Johannesburg - The City of Johannesburg is consolidating its information on street addresses, bringing all street addresses on to a single database to improve billing and service delivery.
"Thousands of street numbers and associated streets will be verified by the time the project ends in May," said Retha van Wyk, the acting deputy director of data administration and mapping.
In the project's first phase, which started in early 2007 and ended in April 2008, street addresses for approximately 80 000 stands around the city, which included 680 townships, were verified against the National Address Database (NAD) of the location-based services company, AfriGIS, and other datasets within the council.
Approximately 35 500 addresses were captured on the city's geographic information systems (GIS) and 400 new addresses required implementation during this time, reports Joburg.org.
"Phase two of the project commenced in April 2008 and is expected to be completed by the end of May 2009.
"The area includes the rest of the city, approximately 4 200 townships (666 000 stands) are to be verified."
A total of 1 500 townships have already been verified and an additional 120 000 street addresses were captured by 30 September 2008. Before completion of the project, approximately 100 000 stands still require verification.
Previously, the city's street address information was contained in various standalone property databases, such as valuations, GIS, planning, and billing.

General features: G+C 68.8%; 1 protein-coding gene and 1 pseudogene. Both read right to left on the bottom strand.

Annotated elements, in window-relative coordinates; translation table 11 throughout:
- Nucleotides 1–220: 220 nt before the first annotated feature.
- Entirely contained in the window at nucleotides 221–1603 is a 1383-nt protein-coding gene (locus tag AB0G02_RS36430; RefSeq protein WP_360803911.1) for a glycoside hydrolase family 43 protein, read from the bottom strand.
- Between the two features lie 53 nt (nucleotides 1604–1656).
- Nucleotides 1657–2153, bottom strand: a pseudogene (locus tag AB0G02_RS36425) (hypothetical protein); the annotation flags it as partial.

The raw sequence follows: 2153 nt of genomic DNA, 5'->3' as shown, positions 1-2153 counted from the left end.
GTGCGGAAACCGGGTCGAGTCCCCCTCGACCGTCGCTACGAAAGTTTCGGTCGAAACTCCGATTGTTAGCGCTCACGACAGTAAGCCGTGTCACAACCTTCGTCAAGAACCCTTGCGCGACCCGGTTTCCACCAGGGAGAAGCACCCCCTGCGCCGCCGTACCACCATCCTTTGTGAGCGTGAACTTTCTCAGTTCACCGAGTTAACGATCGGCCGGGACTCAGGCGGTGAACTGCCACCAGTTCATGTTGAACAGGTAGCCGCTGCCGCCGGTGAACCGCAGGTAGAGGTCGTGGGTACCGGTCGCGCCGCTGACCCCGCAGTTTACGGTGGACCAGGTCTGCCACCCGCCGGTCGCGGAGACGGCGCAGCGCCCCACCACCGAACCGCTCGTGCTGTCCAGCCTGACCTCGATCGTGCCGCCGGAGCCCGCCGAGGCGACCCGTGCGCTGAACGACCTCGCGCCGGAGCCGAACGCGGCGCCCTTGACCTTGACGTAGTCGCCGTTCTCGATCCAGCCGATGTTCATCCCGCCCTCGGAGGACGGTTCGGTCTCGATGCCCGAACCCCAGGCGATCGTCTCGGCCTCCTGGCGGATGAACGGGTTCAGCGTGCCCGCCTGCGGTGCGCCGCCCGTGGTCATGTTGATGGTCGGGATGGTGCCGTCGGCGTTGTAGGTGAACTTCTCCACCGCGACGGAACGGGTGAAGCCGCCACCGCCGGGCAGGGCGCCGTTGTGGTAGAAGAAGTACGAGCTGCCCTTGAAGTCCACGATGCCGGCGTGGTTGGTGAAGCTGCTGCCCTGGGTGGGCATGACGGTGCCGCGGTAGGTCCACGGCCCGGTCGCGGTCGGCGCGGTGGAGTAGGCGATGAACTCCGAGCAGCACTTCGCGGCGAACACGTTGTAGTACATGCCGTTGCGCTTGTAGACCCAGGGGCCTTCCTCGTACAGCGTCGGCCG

"The city decided to develop its land information system (LIS) as the single source of property information in the city.
"The LIS contains property-related workflow processes that cut across departments, is spatially enabled, and provides an interface to the billing system, which runs on SAP [a data processing software application]," she said.
Ms van Wyk said Johannesburg is the first city in South Africa to have a single integrated property information system of this kind.
Physical street addresses were identified as one of the property datasets within the LIS, which needed to be updated as a requirement of the Property Rates Act of 2004 and the Financial Intelligence Centre Act of 2001, in conjunction with the National Credit Act that came into effect on 1 June 2007.
"Historically, the different metropolitan local councils allocated and maintained street addresses according to their own standards and methodologies.
"Some areas within the city used different combinations of stand numbers, plot numbers and farm portion numbers as a result. This in turn meant that some properties could not be uniquely identified and duplication occurred within the database," she said.
In 2007, AfriGIS was given the arduous task of verifying 400 000 street numbers and associated street names as part of updating the LIS.
This involved verifying current addresses and addresses reserved for future use, as well as matching addresses between the city's database and AfriGIS's NAD.
Since the implementation of the LIS, there has been an improvement in Joburg's billing system, improved turnaround times for development applications, easy access to property information and faster resolution of queries, according to Sharon Seckle, the operational manager of street addresses.
Also, the city's revenue streams have improved, allowing for better service delivery and improved customer relations.
Ms Seckle said correctly implemented street addresses directly affect citizens in terms of correct deliveries to their properties, response time of emergency services and delivery of council services.